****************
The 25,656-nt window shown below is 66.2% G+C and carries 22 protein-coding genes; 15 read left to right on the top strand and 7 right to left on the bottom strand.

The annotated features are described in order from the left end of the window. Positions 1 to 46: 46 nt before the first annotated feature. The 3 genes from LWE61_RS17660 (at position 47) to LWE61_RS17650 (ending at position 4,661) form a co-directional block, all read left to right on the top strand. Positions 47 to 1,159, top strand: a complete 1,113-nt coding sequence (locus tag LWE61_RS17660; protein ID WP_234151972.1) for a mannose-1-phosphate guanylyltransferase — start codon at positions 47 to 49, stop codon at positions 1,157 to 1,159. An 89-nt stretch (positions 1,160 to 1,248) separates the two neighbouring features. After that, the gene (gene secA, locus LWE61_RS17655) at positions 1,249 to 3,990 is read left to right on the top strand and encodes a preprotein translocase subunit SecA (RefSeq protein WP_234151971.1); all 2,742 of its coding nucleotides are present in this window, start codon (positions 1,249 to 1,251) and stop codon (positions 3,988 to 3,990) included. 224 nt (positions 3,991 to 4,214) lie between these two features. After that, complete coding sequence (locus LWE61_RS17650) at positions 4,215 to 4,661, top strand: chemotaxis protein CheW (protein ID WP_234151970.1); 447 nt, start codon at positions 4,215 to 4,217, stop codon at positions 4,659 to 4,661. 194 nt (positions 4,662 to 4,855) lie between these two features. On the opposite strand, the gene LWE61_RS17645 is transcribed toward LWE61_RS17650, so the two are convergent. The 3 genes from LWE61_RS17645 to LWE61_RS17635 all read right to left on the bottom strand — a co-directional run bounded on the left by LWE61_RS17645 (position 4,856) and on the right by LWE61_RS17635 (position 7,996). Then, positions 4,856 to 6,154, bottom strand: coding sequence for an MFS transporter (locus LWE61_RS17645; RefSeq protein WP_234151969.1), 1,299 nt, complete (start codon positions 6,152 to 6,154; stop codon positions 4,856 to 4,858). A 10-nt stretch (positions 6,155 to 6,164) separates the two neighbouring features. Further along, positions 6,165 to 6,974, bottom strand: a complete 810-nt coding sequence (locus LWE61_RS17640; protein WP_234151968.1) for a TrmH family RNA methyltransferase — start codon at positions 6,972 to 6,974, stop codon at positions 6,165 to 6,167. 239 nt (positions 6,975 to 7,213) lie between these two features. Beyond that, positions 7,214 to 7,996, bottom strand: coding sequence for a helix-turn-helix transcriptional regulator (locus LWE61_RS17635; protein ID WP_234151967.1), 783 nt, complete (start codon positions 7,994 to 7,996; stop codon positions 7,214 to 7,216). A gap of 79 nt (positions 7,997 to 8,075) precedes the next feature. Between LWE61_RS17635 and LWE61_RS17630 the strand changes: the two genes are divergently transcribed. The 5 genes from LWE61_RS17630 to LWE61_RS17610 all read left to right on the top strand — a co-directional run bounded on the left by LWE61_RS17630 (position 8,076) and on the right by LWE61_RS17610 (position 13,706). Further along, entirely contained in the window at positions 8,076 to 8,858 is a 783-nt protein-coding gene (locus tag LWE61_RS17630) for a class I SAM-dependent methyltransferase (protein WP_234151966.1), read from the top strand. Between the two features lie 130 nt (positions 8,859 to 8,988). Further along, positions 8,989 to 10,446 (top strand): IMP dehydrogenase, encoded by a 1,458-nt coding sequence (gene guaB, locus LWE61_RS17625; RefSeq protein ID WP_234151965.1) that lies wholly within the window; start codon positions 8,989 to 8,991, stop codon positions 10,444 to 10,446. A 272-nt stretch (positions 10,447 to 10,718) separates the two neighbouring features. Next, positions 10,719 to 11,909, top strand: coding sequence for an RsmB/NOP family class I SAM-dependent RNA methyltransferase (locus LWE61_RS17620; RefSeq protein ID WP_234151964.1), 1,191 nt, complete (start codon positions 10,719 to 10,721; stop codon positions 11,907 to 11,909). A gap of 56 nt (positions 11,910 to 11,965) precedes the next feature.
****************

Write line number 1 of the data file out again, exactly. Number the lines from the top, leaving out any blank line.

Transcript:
The 25,656-nt window shown below is 66.2% G+C and carries 22 protein-coding genes; 15 read left to right on the top strand and 7 right to left on the bottom strand.